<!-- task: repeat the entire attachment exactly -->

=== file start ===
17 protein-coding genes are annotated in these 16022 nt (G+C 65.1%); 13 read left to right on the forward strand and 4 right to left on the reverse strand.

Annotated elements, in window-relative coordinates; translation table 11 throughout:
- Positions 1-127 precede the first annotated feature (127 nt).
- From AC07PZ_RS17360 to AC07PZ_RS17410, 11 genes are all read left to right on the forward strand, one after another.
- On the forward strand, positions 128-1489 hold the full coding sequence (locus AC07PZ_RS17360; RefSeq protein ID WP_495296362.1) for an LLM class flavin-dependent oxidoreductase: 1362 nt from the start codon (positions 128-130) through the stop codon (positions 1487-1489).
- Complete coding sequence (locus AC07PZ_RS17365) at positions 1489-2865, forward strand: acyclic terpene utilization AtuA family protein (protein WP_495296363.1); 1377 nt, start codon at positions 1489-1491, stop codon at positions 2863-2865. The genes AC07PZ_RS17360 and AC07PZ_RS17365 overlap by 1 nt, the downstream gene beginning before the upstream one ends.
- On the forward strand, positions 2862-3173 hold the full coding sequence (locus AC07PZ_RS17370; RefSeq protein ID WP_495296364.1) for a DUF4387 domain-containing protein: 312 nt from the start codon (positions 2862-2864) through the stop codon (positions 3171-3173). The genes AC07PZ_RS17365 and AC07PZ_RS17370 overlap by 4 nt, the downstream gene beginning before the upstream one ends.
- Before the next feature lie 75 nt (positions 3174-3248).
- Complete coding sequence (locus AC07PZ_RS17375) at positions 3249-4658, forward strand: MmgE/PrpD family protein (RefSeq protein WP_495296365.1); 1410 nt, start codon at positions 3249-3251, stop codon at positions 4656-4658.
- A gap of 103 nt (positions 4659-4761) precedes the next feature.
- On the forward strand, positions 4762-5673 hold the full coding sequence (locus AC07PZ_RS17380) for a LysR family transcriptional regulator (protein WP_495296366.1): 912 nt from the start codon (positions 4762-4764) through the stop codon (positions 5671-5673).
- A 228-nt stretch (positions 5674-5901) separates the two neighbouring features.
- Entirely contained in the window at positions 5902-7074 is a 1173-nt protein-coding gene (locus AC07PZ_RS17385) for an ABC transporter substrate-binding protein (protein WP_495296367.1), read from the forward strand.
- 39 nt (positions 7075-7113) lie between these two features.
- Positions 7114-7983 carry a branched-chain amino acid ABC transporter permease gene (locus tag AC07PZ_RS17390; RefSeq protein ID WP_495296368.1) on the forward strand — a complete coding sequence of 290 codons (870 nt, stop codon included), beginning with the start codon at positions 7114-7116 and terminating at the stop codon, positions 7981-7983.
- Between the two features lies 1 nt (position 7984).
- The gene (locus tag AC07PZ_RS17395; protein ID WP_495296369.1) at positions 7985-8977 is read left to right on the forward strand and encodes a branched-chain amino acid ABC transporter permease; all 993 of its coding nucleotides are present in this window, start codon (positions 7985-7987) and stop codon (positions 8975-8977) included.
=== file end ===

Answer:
17 protein-coding genes are annotated in these 16022 nt (G+C 65.1%); 13 read left to right on the forward strand and 4 right to left on the reverse strand.

Annotated elements, in window-relative coordinates; translation table 11 throughout:
- Positions 1-127 precede the first annotated feature (127 nt).
- From AC07PZ_RS17360 to AC07PZ_RS17410, 11 genes are all read left to right on the forward strand, one after another.
- On the forward strand, positions 128-1489 hold the full coding sequence (locus AC07PZ_RS17360; RefSeq protein ID WP_495296362.1) for an LLM class flavin-dependent oxidoreductase: 1362 nt from the start codon (positions 128-130) through the stop codon (positions 1487-1489).
- Complete coding sequence (locus AC07PZ_RS17365) at positions 1489-2865, forward strand: acyclic terpene utilization AtuA family protein (protein WP_495296363.1); 1377 nt, start codon at positions 1489-1491, stop codon at positions 2863-2865. The genes AC07PZ_RS17360 and AC07PZ_RS17365 overlap by 1 nt, the downstream gene beginning before the upstream one ends.
- On the forward strand, positions 2862-3173 hold the full coding sequence (locus AC07PZ_RS17370; RefSeq protein ID WP_495296364.1) for a DUF4387 domain-containing protein: 312 nt from the start codon (positions 2862-2864) through the stop codon (positions 3171-3173). The genes AC07PZ_RS17365 and AC07PZ_RS17370 overlap by 4 nt, the downstream gene beginning before the upstream one ends.
- Before the next feature lie 75 nt (positions 3174-3248).
- Complete coding sequence (locus AC07PZ_RS17375) at positions 3249-4658, forward strand: MmgE/PrpD family protein (RefSeq protein WP_495296365.1); 1410 nt, start codon at positions 3249-3251, stop codon at positions 4656-4658.
- A gap of 103 nt (positions 4659-4761) precedes the next feature.
- On the forward strand, positions 4762-5673 hold the full coding sequence (locus AC07PZ_RS17380) for a LysR family transcriptional regulator (protein WP_495296366.1): 912 nt from the start codon (positions 4762-4764) through the stop codon (positions 5671-5673).
- A 228-nt stretch (positions 5674-5901) separates the two neighbouring features.
- Entirely contained in the window at positions 5902-7074 is a 1173-nt protein-coding gene (locus AC07PZ_RS17385) for an ABC transporter substrate-binding protein (protein WP_495296367.1), read from the forward strand.
- 39 nt (positions 7075-7113) lie between these two features.
- Positions 7114-7983 carry a branched-chain amino acid ABC transporter permease gene (locus tag AC07PZ_RS17390; RefSeq protein ID WP_495296368.1) on the forward strand — a complete coding sequence of 290 codons (870 nt, stop codon included), beginning with the start codon at positions 7114-7116 and terminating at the stop codon, positions 7981-7983.
- Between the two features lies 1 nt (position 7984).
- The gene (locus tag AC07PZ_RS17395; protein ID WP_495296369.1) at positions 7985-8977 is read left to right on the forward strand and encodes a branched-chain amino acid ABC transporter permease; all 993 of its coding nucleotides are present in this window, start codon (positions 7985-7987) and stop codon (positions 8975-8977) included.